Int J Sports Med 2017; 38(06): 456-461
DOI: 10.1055/s-0043-102945
Training & Testing
© Georg Thieme Verlag KG Stuttgart · New York

Accuracy of Cycling Power Meters against a Mathematical Model of Treadmill Cycling

Thomas Maier1, Lucas Schmid1, Beat Müller1, Thomas Steiner1, Jon Peter Wehrlin1
  • 1Section for Elite Sport, Swiss Federal Institute of Sport, Magglingen, Switzerland
Further Information

Publication History



accepted after revision 19 January 2017

Publication Date:
08 May 2017 (eFirst)

Abstract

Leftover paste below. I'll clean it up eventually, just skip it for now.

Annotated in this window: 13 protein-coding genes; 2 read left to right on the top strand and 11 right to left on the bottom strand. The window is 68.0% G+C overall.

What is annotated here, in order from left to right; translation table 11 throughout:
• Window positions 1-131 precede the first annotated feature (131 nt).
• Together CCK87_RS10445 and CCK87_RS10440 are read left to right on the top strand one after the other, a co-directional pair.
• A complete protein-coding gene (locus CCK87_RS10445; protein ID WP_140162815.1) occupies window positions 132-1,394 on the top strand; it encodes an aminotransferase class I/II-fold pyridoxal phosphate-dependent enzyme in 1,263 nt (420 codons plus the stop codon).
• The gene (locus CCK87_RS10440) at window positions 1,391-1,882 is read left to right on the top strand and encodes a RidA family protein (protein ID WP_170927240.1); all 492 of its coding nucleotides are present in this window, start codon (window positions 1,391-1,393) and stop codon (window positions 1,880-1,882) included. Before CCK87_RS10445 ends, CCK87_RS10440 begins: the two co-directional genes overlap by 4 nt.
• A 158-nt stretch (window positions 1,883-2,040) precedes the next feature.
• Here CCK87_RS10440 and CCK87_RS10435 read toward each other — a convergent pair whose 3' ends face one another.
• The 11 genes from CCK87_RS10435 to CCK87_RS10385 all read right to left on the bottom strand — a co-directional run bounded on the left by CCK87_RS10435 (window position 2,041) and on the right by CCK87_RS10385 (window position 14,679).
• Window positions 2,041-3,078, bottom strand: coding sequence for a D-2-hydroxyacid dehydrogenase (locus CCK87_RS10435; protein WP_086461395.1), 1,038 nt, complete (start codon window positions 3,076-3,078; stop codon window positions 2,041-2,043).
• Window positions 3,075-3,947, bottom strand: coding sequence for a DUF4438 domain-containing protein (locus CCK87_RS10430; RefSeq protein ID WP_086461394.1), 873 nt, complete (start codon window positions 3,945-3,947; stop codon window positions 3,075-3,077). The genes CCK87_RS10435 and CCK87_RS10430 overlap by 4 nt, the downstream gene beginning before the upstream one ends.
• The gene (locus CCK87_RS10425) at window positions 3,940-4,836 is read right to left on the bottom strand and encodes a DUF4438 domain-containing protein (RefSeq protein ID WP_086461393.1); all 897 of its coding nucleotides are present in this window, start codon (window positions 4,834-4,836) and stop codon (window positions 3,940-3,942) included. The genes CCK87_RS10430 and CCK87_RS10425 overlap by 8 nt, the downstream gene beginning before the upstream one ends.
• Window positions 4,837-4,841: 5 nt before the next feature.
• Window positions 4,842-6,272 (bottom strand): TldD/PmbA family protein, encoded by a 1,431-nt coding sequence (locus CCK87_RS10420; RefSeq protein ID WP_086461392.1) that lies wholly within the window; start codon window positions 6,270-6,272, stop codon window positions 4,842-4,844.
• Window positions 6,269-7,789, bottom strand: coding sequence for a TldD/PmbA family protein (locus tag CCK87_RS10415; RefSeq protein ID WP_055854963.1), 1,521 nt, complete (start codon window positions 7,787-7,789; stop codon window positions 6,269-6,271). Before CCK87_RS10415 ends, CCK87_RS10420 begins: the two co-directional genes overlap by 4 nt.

The aim of this study was to compare the accuracy among a high number of current mobile cycling power meters used by elite and recreational cyclists against a first principle-based mathematical model of treadmill cycling. 54 power meters from 9 manufacturers used by 32 cyclists were calibrated. While the cyclist coasted downhill on a motorised treadmill, a back-pulling system was adjusted to counter the downhill force. The system was then loaded 3 times with 4 different masses while the cyclist pedalled to keep his position. The mean deviation (trueness) to the model and coefficient of variation (precision) were analysed. The mean deviations of the power meters were –0.9±3.2% (mean±SD) with 6 power meters deviating by more than±5%. The coefficients of variation of the power meters were 1.2±0.9% (mean±SD), with Stages varying more than SRM (p<0.001) and PowerTap (p<0.001). In conclusion, current power meters used by elite and recreational cyclists vary considerably in their trueness; precision is generally high but differs between manufacturers. Calibrating and adjusting the trueness of every power meter against a first principle-based reference is advised for accurate measurements.